Older Americans are becoming more visible in the battle over the legality of medical marijuana, the Los Angeles Times reported May 8.
Word of mouth has led more elderly patients to try marijuana to relieve pain and treat other ailments. But activists also realize that older patients help cast the medical-marijuana issue in a more positive light.
Seattle resident Betty Hiatt, 81, has battled cancer, Parkinson's disease, and Crohn's disease, and uses marijuana along with a plethora of prescription medications. “It's like any other medicine for me,” Hiatt said. “But I don't know that I'd be alive without it.”
Medical-marijuana activists say there are thousands of other elderly people using the drug. As the U.S. Supreme Court weighs the legality of states' medical-marijuana laws, older users are becoming important political symbols because they don't fit the stereotype of the typical pot smoker.
In a recent poll conducted by the American Association of Retired People, 72 percent of those ages 45 and older supported the legal use of medical marijuana. The drug is thought to help patients with conditions ranging from multiple sclerosis to glaucoma, arthritis, Parkinson's, and Alzheimer's disease.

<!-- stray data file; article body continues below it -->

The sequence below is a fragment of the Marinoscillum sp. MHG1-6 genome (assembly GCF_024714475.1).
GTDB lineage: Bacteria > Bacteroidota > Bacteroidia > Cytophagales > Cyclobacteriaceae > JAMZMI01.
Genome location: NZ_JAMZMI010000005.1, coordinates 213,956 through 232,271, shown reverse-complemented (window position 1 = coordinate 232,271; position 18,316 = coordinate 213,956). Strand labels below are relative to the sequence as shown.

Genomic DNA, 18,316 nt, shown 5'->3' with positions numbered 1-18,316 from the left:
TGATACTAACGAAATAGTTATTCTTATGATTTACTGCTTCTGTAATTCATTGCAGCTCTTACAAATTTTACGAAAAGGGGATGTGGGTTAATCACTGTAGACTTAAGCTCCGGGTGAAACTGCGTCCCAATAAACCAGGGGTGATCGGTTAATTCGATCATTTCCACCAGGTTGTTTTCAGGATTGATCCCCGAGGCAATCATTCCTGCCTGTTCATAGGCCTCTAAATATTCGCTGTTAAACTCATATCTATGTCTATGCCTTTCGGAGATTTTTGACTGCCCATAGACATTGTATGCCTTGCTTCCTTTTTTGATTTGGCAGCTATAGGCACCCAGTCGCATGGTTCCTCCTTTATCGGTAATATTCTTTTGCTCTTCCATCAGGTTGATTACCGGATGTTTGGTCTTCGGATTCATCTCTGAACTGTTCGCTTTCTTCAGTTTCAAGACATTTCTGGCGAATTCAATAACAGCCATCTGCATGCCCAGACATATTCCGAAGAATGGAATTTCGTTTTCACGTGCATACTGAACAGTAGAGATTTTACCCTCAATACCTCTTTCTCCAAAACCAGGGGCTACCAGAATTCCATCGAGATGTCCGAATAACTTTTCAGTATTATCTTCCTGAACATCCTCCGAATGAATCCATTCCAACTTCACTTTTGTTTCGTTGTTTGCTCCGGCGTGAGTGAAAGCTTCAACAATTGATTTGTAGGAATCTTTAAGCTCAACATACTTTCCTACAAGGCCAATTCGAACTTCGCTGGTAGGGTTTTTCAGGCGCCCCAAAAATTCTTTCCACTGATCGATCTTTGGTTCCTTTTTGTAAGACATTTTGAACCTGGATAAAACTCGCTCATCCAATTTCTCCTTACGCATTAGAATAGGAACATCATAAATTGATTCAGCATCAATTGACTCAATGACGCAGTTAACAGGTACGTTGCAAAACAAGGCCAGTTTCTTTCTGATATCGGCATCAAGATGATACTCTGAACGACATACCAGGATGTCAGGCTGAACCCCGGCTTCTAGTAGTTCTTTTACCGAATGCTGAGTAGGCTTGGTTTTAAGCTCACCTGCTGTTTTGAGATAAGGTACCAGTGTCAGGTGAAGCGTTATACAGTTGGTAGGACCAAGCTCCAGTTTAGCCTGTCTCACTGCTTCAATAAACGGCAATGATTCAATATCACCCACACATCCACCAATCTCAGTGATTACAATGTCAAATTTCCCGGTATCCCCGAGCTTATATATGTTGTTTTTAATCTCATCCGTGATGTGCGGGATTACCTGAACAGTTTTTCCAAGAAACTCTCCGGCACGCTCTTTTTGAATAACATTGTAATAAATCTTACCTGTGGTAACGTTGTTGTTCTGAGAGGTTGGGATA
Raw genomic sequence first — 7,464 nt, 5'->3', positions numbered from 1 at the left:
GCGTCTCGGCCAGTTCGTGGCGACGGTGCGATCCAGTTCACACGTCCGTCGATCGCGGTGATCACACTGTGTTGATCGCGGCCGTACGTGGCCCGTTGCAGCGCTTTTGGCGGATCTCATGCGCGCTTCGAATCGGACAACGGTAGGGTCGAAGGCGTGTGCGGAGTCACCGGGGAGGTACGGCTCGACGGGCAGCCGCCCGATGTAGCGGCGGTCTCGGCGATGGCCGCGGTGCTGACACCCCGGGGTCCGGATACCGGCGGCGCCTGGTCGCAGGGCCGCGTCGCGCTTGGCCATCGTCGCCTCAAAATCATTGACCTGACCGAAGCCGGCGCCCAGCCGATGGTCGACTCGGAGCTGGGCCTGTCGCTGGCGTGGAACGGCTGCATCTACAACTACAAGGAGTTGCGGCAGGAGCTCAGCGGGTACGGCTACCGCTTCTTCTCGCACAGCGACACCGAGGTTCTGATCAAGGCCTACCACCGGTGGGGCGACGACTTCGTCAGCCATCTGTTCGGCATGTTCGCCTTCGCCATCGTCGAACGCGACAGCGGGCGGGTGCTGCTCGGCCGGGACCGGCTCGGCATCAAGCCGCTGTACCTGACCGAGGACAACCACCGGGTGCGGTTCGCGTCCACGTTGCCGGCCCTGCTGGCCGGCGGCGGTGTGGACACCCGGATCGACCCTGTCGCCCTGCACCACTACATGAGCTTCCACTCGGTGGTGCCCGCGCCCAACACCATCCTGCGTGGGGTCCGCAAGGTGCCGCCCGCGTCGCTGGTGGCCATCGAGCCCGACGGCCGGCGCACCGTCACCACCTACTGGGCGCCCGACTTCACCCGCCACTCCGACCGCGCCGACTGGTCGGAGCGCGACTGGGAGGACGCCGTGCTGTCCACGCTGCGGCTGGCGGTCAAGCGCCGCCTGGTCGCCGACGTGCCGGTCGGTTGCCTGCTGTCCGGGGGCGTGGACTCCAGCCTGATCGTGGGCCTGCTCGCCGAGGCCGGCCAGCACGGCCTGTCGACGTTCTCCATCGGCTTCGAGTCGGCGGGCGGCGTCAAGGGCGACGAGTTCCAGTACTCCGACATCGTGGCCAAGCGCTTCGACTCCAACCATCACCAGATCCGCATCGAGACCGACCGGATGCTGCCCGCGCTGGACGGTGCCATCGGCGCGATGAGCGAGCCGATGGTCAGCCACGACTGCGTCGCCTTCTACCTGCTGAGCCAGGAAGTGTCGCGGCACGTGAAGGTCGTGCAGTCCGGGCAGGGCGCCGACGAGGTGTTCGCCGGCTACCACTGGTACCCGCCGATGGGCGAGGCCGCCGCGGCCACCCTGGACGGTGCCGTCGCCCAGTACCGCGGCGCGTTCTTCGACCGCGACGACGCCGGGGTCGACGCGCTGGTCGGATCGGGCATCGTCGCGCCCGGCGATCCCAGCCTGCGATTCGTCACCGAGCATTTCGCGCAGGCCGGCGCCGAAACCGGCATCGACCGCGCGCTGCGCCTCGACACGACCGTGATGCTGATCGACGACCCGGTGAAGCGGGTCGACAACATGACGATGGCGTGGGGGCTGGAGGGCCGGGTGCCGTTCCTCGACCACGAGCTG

“There's this sense that when you get old enough, you've earned the right to live your own life,” said Ethan Nadelmann, director of the Drug Policy Alliance. “The mantra of the drug war has been to protect our kids. But the notion of a drug war to protect the elderly? That's ludicrous.”
Several drug companies are working on new prescription medicines derived from marijuana. But researchers like Raphael Mechoulam of Hebrew University in Jerusalem said that in the meantime, elderly patients should not be barred from using raw marijuana to ease their symptoms.